Mapping the Political Space – Part III: Enlightenment and Romantic Aesthetics

As part of my series on mapping the political space, I talk about two intellectual periods, the Enlightenment and the Romantic movement, that embody and inspire two clusters of aesthetics. I go over how both of these aesthetics can be used for good or ill, and discuss how these aesthetics are adopted by various political ideologies/camps.

Private Government (2017)

This book carefully lays out an argument that workplaces are authoritarian and that the most vocal proponents of liberty today often are unable to recognize this fact. This book goes into the reason why, and shows that recognizing this fact would dramatically change the politics of libertarians.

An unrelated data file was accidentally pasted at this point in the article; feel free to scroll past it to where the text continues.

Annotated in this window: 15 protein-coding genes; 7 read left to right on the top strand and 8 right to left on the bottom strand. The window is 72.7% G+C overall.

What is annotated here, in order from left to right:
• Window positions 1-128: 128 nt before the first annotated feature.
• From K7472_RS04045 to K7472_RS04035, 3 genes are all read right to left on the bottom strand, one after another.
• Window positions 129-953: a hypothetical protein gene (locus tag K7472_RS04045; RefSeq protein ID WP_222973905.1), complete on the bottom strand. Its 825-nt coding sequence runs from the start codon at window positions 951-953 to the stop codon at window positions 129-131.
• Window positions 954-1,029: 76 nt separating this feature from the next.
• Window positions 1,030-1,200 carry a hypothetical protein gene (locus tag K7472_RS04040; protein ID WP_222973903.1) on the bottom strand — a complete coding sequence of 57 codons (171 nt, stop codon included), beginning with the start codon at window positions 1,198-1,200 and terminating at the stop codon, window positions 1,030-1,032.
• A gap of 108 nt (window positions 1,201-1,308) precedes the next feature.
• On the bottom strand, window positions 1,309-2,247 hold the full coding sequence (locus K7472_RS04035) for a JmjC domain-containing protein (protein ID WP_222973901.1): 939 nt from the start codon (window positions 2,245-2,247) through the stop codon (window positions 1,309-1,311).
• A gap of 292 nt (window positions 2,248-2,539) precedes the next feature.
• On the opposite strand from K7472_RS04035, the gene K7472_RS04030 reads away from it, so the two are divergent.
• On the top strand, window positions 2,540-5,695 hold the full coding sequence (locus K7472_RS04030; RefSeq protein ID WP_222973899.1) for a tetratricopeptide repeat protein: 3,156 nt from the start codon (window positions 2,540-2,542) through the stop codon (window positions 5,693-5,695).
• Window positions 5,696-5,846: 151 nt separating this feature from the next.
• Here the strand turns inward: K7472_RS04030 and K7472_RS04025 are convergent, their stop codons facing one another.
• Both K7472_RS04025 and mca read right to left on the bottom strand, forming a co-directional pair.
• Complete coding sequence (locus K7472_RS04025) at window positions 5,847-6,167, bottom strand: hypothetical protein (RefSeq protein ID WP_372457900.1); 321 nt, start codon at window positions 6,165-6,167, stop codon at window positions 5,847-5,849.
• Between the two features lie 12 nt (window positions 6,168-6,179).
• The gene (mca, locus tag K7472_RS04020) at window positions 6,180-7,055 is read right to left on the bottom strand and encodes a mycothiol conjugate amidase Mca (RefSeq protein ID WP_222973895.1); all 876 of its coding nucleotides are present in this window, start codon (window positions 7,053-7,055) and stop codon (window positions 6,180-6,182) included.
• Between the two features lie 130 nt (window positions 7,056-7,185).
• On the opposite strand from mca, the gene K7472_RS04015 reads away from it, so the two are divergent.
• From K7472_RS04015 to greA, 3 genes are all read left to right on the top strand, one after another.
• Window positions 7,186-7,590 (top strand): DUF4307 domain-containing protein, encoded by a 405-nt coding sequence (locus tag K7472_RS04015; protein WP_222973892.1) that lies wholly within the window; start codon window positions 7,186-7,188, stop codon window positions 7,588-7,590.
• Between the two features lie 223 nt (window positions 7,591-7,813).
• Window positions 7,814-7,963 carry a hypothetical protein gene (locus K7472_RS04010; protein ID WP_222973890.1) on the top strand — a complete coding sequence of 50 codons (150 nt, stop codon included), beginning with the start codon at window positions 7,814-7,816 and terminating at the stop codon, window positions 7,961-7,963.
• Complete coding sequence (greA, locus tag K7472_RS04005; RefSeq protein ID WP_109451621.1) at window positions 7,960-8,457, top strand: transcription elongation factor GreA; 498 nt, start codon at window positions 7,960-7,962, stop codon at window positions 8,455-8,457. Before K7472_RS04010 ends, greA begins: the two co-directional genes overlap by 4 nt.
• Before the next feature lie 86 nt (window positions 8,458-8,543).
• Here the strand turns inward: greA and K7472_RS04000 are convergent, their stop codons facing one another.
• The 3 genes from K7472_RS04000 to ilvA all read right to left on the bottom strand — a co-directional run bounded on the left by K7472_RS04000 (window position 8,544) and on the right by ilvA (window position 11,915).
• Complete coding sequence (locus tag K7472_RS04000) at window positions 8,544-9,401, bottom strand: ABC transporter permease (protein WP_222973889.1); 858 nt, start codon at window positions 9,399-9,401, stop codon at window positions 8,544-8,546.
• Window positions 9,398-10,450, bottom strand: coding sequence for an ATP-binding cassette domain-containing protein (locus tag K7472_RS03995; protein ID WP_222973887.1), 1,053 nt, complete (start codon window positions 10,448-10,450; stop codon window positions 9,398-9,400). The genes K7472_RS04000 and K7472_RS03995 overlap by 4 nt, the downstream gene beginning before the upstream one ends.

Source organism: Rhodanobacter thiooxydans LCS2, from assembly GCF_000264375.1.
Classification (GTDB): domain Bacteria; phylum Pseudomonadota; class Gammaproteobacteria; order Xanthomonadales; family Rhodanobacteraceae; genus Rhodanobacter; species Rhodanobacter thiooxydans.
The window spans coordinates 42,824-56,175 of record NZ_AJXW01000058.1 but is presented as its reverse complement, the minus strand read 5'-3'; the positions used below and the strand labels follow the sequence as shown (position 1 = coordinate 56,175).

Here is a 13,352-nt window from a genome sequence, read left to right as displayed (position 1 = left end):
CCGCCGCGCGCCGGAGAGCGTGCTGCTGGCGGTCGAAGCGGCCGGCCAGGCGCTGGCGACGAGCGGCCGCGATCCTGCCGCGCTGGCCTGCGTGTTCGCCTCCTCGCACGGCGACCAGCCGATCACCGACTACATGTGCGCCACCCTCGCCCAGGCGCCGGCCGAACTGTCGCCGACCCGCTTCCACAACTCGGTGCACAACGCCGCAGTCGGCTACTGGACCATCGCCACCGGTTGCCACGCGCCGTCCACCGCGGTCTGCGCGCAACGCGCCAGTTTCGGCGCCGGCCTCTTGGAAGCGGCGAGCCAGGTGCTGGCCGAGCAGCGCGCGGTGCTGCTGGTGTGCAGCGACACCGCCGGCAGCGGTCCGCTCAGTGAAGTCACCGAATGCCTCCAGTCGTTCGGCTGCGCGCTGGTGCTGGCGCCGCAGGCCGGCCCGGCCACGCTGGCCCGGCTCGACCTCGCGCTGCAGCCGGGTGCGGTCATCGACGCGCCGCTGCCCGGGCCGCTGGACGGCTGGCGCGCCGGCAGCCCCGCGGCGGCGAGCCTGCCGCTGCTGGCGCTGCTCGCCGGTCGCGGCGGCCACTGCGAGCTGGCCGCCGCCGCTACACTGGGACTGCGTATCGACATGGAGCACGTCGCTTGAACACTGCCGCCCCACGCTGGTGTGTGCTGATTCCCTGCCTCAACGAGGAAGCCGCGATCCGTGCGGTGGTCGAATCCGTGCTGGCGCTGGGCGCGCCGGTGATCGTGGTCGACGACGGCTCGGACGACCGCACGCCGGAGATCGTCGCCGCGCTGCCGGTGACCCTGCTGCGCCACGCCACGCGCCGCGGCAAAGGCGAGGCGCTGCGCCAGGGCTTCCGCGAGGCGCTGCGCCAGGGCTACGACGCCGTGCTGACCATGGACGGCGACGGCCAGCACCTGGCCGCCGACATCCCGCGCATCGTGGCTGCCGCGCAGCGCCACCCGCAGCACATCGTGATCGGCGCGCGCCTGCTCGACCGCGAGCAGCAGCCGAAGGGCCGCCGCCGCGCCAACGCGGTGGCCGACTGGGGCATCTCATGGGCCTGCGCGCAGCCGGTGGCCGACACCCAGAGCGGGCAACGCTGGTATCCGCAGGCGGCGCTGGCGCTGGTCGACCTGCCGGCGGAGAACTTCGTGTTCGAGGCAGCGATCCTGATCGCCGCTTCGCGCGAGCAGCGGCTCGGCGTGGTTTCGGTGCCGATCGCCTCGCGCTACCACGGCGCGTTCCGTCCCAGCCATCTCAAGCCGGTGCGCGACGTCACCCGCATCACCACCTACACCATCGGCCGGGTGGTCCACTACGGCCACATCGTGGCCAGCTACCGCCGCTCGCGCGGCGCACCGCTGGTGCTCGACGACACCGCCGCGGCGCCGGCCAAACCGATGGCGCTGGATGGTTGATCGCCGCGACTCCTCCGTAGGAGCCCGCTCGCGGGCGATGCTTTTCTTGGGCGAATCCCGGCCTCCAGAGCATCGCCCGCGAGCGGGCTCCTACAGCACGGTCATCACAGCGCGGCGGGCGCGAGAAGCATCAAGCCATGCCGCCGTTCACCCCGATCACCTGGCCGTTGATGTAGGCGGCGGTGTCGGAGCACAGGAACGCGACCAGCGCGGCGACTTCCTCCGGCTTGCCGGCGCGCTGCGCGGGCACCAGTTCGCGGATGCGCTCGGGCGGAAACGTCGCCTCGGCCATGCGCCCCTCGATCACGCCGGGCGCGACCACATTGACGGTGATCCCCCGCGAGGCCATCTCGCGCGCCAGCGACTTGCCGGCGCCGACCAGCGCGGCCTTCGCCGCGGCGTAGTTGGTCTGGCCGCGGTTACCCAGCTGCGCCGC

Weapons of Math Destruction (2016)

Sophisticated models that learn patterns from large datasets offer the promise of providing impartial, efficient, accurate, "smart" decision-makers. As such, they are becoming more widespread and have a lot of influence over people's life outcomes. Weapons of Math Destruction argues, however, that these algorithms have troubling features that codify unjust discrimination and are inscrutable and unaccountable. I focus in this post on these undesirable features and how to counteract them.